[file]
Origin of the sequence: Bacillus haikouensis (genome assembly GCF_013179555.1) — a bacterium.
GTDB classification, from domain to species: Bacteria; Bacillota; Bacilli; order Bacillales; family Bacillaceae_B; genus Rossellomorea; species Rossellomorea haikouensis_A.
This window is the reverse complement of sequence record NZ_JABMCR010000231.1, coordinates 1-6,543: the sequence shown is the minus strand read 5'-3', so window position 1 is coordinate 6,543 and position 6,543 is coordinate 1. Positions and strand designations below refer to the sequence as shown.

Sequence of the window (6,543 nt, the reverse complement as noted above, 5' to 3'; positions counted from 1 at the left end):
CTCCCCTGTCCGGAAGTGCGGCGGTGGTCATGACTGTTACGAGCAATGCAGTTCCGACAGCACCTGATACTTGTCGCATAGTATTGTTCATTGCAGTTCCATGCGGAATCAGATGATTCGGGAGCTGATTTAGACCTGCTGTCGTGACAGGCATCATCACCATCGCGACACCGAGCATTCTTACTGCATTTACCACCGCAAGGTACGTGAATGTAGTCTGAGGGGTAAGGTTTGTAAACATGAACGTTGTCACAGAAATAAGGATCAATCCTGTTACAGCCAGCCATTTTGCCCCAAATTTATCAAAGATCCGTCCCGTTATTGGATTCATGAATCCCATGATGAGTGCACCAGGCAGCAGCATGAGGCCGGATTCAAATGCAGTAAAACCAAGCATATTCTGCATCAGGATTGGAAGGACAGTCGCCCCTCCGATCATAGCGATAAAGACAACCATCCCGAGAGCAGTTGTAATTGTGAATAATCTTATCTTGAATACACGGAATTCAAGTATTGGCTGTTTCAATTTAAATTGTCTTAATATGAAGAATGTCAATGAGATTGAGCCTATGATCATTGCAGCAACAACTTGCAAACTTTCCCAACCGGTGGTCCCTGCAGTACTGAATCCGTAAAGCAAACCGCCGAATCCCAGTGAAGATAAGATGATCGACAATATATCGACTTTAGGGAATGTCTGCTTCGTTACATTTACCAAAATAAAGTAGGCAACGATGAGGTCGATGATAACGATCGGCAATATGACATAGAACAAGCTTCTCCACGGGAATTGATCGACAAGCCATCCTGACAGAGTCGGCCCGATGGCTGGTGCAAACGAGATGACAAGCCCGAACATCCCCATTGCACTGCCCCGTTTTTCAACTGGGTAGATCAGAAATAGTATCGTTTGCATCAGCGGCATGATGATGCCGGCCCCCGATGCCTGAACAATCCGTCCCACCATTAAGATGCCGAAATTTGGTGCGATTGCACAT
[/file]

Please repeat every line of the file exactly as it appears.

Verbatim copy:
Origin of the sequence: Bacillus haikouensis (genome assembly GCF_013179555.1) — a bacterium.
GTDB classification, from domain to species: Bacteria; Bacillota; Bacilli; order Bacillales; family Bacillaceae_B; genus Rossellomorea; species Rossellomorea haikouensis_A.
This window is the reverse complement of sequence record NZ_JABMCR010000231.1, coordinates 1-6,543: the sequence shown is the minus strand read 5'-3', so window position 1 is coordinate 6,543 and position 6,543 is coordinate 1. Positions and strand designations below refer to the sequence as shown.

Sequence of the window (6,543 nt, the reverse complement as noted above, 5' to 3'; positions counted from 1 at the left end):
CTCCCCTGTCCGGAAGTGCGGCGGTGGTCATGACTGTTACGAGCAATGCAGTTCCGACAGCACCTGATACTTGTCGCATAGTATTGTTCATTGCAGTTCCATGCGGAATCAGATGATTCGGGAGCTGATTTAGACCTGCTGTCGTGACAGGCATCATCACCATCGCGACACCGAGCATTCTTACTGCATTTACCACCGCAAGGTACGTGAATGTAGTCTGAGGGGTAAGGTTTGTAAACATGAACGTTGTCACAGAAATAAGGATCAATCCTGTTACAGCCAGCCATTTTGCCCCAAATTTATCAAAGATCCGTCCCGTTATTGGATTCATGAATCCCATGATGAGTGCACCAGGCAGCAGCATGAGGCCGGATTCAAATGCAGTAAAACCAAGCATATTCTGCATCAGGATTGGAAGGACAGTCGCCCCTCCGATCATAGCGATAAAGACAACCATCCCGAGAGCAGTTGTAATTGTGAATAATCTTATCTTGAATACACGGAATTCAAGTATTGGCTGTTTCAATTTAAATTGTCTTAATATGAAGAATGTCAATGAGATTGAGCCTATGATCATTGCAGCAACAACTTGCAAACTTTCCCAACCGGTGGTCCCTGCAGTACTGAATCCGTAAAGCAAACCGCCGAATCCCAGTGAAGATAAGATGATCGACAATATATCGACTTTAGGGAATGTCTGCTTCGTTACATTTACCAAAATAAAGTAGGCAACGATGAGGTCGATGATAACGATCGGCAATATGACATAGAACAAGCTTCTCCACGGGAATTGATCGACAAGCCATCCTGACAGAGTCGGCCCGATGGCTGGTGCAAACGAGATGACAAGCCCGAACATCCCCATTGCACTGCCCCGTTTTTCAACTGGGTAGATCAGAAATAGTATCGTTTGCATCAGCGGCATGATGATGCCGGCCCCCGATGCCTGAACAATCCGTCCCACCATTAAGATGCCGAAATTTGGTGCGATTGCACAT